In its historic decision of Friday 18 January 2019, the Dutch Supreme Court put an end to the legal battle regarding Yukos' international assets. It ruled that the bankruptcy of Yukos in 2006 was marred by a violation of principles and values that are fundamental to the Dutch legal order, and could not therefore be recognised in the Netherlands. The Russian authorities deliberately pushed Yukos to the brink and into bankruptcy, in a malicious assault upon then-Yukos CEO Mikhail Khodorkovsky, who had become a political adversary of President Putin.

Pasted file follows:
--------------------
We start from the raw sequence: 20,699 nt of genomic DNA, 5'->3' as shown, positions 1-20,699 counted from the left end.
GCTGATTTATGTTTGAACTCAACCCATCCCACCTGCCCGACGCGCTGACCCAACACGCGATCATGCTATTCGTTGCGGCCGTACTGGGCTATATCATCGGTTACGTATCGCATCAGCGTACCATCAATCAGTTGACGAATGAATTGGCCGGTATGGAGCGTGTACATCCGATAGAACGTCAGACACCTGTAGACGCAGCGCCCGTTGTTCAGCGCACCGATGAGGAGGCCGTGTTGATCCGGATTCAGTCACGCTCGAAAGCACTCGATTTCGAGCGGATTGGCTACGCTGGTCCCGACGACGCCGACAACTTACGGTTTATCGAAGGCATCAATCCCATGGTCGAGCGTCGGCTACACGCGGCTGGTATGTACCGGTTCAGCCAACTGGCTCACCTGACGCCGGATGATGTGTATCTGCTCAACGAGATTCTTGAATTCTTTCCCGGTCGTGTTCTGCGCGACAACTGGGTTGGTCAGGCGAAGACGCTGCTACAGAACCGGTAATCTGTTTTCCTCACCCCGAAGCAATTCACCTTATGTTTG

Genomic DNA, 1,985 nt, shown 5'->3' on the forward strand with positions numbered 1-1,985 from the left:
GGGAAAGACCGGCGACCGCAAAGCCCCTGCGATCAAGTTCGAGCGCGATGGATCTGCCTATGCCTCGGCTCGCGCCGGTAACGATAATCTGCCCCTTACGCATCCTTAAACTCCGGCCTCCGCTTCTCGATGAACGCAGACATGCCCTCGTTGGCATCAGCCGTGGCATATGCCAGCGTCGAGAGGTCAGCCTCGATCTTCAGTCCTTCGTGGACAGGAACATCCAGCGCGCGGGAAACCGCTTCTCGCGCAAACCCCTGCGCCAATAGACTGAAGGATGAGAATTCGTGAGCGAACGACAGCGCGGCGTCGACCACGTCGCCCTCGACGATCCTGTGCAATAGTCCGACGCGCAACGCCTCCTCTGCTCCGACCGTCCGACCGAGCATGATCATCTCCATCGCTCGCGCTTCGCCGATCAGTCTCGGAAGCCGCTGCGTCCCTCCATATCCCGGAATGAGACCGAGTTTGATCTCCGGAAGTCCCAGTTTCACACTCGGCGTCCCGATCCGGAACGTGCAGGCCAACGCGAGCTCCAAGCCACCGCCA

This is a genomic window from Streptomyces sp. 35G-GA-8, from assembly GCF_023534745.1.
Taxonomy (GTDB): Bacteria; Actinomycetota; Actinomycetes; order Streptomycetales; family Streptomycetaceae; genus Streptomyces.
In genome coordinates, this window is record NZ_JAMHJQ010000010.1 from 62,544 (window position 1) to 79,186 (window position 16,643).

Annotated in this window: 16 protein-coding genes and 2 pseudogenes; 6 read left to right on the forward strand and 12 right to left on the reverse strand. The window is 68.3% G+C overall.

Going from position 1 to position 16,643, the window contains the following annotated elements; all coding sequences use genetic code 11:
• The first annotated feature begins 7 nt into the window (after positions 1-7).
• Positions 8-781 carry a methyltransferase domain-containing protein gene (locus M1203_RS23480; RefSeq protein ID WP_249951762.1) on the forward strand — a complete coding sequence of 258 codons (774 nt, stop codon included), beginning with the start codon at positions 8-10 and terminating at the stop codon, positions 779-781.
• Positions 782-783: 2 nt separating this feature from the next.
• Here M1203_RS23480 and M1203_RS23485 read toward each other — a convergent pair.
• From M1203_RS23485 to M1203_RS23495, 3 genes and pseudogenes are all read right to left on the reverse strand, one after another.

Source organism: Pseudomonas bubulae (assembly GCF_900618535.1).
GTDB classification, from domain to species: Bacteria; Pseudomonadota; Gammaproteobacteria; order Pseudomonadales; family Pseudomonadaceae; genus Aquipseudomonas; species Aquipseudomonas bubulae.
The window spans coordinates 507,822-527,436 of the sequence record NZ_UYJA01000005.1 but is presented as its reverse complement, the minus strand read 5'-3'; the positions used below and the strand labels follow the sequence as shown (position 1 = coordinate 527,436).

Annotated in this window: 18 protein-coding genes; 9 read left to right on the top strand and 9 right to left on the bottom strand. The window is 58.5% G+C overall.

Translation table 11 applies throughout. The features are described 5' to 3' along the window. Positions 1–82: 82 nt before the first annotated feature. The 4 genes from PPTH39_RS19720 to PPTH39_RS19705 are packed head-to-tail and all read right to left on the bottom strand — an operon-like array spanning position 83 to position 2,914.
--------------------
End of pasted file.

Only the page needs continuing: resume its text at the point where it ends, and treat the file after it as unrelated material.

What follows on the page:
"We are very pleased that we were able to protect the international assets of Yukos Oil for the benefit of the shareholders of Yukos Oil, the ultimate victims of the Kremlin’s expropriation” said Steven Theede, former Yukos CEO and board member of the Yukos Foundations, which had oversight of the litigation. Commenting on the decision, Yukos’ lawyer Eelco Meerdink of De Brauw explained: “The Yukos Foundations are Dutch legal entities formed in 2005 as protective measures. The Foundations were designed to ensure that when Russian authorities tried to expropriate international assets, they could be defended outside of the Russian court system in a fair legal venue.” Yukos' international assets comprised two branches of the former oil company: the treasury group and the finance group. In 2005, during the Russian authorities attack on Yukos, Yukos' management decided to insert a Dutch stichting (foundation) into each of those branches. Last Friday's decision of the Supreme Court dealt with the finance group, headed by Yukos Finance BV. Previously, in 2015, the Yukos Foundations had successfully protected Yukos' treasury group against claims from Russian state-owned oil company Rosneft. The Yukos-case demonstrates that such protective measures work, and they may become a recipe for other companies seeking to bring and protect assets outside a country where expropriation is feared. Such protective measures allow companies' assets to be protected in a neutral venue outside the jurisdiction of the state that seeks to expropriate. That neutral venue can be the Netherlands, (which, incidentally, now also allows litigation in English), but it could be elsewhere. Once asset litigation is successfully resolved in that neutral venue, those assets can be distributed to the company’s legitimate former creditors and shareholders. Dutch case law shows that reliance on the judgments of the courts of the expropriating state will often be to no avail. In another recent Yukos-case, the Amsterdam District Court, on 5 December 2018, rendered a judgment highly critical of the lack of impartiality and independence of Russian courts, which in cases against Yukos served the interests of the Russian government. Accordingly, Russian court judgments rendered against subsidiaries of Yukos could not stand in the way of the pursuit of their rights in the Dutch courts. De Brauw represented the Yukos foundations, companies and management in these various proceedings.